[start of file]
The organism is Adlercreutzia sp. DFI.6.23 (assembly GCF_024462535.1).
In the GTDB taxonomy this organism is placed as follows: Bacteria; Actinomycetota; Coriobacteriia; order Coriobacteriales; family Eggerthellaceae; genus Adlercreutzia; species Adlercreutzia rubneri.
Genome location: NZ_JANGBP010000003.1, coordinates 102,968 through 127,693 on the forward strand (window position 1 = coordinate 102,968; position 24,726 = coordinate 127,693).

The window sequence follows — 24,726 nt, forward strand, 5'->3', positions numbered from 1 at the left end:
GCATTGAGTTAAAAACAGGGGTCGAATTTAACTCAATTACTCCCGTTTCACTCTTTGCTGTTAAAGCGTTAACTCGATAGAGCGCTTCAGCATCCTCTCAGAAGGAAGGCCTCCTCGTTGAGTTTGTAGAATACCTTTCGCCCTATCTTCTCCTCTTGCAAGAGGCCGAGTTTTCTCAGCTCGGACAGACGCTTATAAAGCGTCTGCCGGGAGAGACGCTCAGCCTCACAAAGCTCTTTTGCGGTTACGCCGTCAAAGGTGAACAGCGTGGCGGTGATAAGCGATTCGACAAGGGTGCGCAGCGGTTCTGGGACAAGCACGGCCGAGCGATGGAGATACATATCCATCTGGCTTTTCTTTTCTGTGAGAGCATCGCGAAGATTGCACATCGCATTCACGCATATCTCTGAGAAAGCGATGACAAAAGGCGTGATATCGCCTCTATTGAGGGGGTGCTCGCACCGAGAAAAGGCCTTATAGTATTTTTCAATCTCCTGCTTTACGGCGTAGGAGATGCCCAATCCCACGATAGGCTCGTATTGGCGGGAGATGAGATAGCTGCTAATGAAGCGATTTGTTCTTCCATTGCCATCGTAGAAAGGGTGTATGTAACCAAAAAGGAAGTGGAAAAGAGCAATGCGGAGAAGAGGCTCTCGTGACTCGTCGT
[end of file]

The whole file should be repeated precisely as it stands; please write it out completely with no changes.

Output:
The organism is Adlercreutzia sp. DFI.6.23 (assembly GCF_024462535.1).
In the GTDB taxonomy this organism is placed as follows: Bacteria; Actinomycetota; Coriobacteriia; order Coriobacteriales; family Eggerthellaceae; genus Adlercreutzia; species Adlercreutzia rubneri.
Genome location: NZ_JANGBP010000003.1, coordinates 102,968 through 127,693 on the forward strand (window position 1 = coordinate 102,968; position 24,726 = coordinate 127,693).

The window sequence follows — 24,726 nt, forward strand, 5'->3', positions numbered from 1 at the left end:
GCATTGAGTTAAAAACAGGGGTCGAATTTAACTCAATTACTCCCGTTTCACTCTTTGCTGTTAAAGCGTTAACTCGATAGAGCGCTTCAGCATCCTCTCAGAAGGAAGGCCTCCTCGTTGAGTTTGTAGAATACCTTTCGCCCTATCTTCTCCTCTTGCAAGAGGCCGAGTTTTCTCAGCTCGGACAGACGCTTATAAAGCGTCTGCCGGGAGAGACGCTCAGCCTCACAAAGCTCTTTTGCGGTTACGCCGTCAAAGGTGAACAGCGTGGCGGTGATAAGCGATTCGACAAGGGTGCGCAGCGGTTCTGGGACAAGCACGGCCGAGCGATGGAGATACATATCCATCTGGCTTTTCTTTTCTGTGAGAGCATCGCGAAGATTGCACATCGCATTCACGCATATCTCTGAGAAAGCGATGACAAAAGGCGTGATATCGCCTCTATTGAGGGGGTGCTCGCACCGAGAAAAGGCCTTATAGTATTTTTCAATCTCCTGCTTTACGGCGTAGGAGATGCCCAATCCCACGATAGGCTCGTATTGGCGGGAGATGAGATAGCTGCTAATGAAGCGATTTGTTCTTCCATTGCCATCGTAGAAAGGGTGTATGTAACCAAAAAGGAAGTGGAAAAGAGCAATGCGGAGAAGAGGCTCTCGTGACTCGTCGT